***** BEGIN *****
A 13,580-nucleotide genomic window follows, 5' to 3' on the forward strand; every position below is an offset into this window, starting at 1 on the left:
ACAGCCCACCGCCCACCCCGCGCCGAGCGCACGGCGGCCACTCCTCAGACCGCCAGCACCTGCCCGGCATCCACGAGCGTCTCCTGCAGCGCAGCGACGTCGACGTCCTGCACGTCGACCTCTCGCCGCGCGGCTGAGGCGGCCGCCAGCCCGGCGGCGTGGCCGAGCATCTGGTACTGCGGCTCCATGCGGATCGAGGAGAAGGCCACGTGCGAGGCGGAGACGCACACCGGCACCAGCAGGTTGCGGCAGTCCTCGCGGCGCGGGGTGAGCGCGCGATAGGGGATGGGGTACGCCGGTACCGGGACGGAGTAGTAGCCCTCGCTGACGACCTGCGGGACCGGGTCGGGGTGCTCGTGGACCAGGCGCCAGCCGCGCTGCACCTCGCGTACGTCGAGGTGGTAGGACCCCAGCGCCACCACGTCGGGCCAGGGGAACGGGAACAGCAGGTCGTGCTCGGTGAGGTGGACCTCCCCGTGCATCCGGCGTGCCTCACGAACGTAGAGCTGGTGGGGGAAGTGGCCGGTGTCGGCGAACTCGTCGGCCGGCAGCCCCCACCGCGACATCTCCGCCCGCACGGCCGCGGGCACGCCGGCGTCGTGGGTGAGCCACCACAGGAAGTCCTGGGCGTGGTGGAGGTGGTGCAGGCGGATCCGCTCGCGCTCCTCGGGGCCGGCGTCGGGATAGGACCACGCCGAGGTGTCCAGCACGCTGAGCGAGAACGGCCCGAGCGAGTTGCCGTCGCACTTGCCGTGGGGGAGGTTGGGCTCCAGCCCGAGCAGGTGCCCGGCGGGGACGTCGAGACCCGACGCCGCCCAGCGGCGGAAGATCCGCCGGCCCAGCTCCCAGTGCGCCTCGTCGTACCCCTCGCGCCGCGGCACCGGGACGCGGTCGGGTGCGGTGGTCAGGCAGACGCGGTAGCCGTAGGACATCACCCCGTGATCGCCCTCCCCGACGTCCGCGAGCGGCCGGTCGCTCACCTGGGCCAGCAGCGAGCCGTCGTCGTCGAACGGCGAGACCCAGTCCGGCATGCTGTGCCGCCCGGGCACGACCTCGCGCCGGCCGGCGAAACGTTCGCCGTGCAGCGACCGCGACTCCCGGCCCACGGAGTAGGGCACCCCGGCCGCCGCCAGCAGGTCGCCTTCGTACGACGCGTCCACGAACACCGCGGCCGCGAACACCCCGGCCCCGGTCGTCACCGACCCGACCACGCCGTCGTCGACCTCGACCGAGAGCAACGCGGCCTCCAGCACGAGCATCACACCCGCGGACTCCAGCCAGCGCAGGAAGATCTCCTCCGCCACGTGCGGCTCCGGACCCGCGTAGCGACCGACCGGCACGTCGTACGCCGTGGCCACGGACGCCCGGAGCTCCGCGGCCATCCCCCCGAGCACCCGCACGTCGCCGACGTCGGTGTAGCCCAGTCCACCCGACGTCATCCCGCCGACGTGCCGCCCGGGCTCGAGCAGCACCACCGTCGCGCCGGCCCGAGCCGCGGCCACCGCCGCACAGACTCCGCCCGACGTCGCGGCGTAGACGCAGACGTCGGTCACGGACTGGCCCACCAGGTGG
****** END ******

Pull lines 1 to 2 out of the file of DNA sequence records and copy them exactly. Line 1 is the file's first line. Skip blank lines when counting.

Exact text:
A 13,580-nucleotide genomic window follows, 5' to 3' on the forward strand; every position below is an offset into this window, starting at 1 on the left:
ACAGCCCACCGCCCACCCCGCGCCGAGCGCACGGCGGCCACTCCTCAGACCGCCAGCACCTGCCCGGCATCCACGAGCGTCTCCTGCAGCGCAGCGACGTCGACGTCCTGCACGTCGACCTCTCGCCGCGCGGCTGAGGCGGCCGCCAGCCCGGCGGCGTGGCCGAGCATCTGGTACTGCGGCTCCATGCGGATCGAGGAGAAGGCCACGTGCGAGGCGGAGACGCACACCGGCACCAGCAGGTTGCGGCAGTCCTCGCGGCGCGGGGTGAGCGCGCGATAGGGGATGGGGTACGCCGGTACCGGGACGGAGTAGTAGCCCTCGCTGACGACCTGCGGGACCGGGTCGGGGTGCTCGTGGACCAGGCGCCAGCCGCGCTGCACCTCGCGTACGTCGAGGTGGTAGGACCCCAGCGCCACCACGTCGGGCCAGGGGAACGGGAACAGCAGGTCGTGCTCGGTGAGGTGGACCTCCCCGTGCATCCGGCGTGCCTCACGAACGTAGAGCTGGTGGGGGAAGTGGCCGGTGTCGGCGAACTCGTCGGCCGGCAGCCCCCACCGCGACATCTCCGCCCGCACGGCCGCGGGCACGCCGGCGTCGTGGGTGAGCCACCACAGGAAGTCCTGGGCGTGGTGGAGGTGGTGCAGGCGGATCCGCTCGCGCTCCTCGGGGCCGGCGTCGGGATAGGACCACGCCGAGGTGTCCAGCACGCTGAGCGAGAACGGCCCGAGCGAGTTGCCGTCGCACTTGCCGTGGGGGAGGTTGGGCTCCAGCCCGAGCAGGTGCCCGGCGGGGACGTCGAGACCCGACGCCGCCCAGCGGCGGAAGATCCGCCGGCCCAGCTCCCAGTGCGCCTCGTCGTACCCCTCGCGCCGCGGCACCGGGACGCGGTCGGGTGCGGTGGTCAGGCAGACGCGGTAGCCGTAGGACATCACCCCGTGATCGCCCTCCCCGACGTCCGCGAGCGGCCGGTCGCTCACCTGGGCCAGCAGCGAGCCGTCGTCGTCGAACGGCGAGACCCAGTCCGGCATGCTGTGCCGCCCGGGCACGACCTCGCGCCGGCCGGCGAAACGTTCGCCGTGCAGCGACCGCGACTCCCGGCCCACGGAGTAGGGCACCCCGGCCGCCGCCAGCAGGTCGCCTTCGTACGACGCGTCCACGAACACCGCGGCCGCGAACACCCCGGCCCCGGTCGTCACCGACCCGACCACGCCGTCGTCGACCTCGACCGAGAGCAACGCGGCCTCCAGCACGAGCATCACACCCGCGGACTCCAGCCAGCGCAGGAAGATCTCCTCCGCCACGTGCGGCTCCGGACCCGCGTAGCGACCGACCGGCACGTCGTACGCCGTGGCCACGGACGCCCGGAGCTCCGCGGCCATCCCCCCGAGCACCCGCACGTCGCCGACGTCGGTGTAGCCCAGTCCACCCGACGTCATCCCGCCGACGTGCCGCCCGGGCTCGAGCAGCACCACCGTCGCGCCGGCCCGAGCCGCGGCCACCGCCGCACAGACTCCGCCCGACGTCGCGGCGTAGACGCAGACGTCGGTCACGGACTGGCCCACCAGGTGG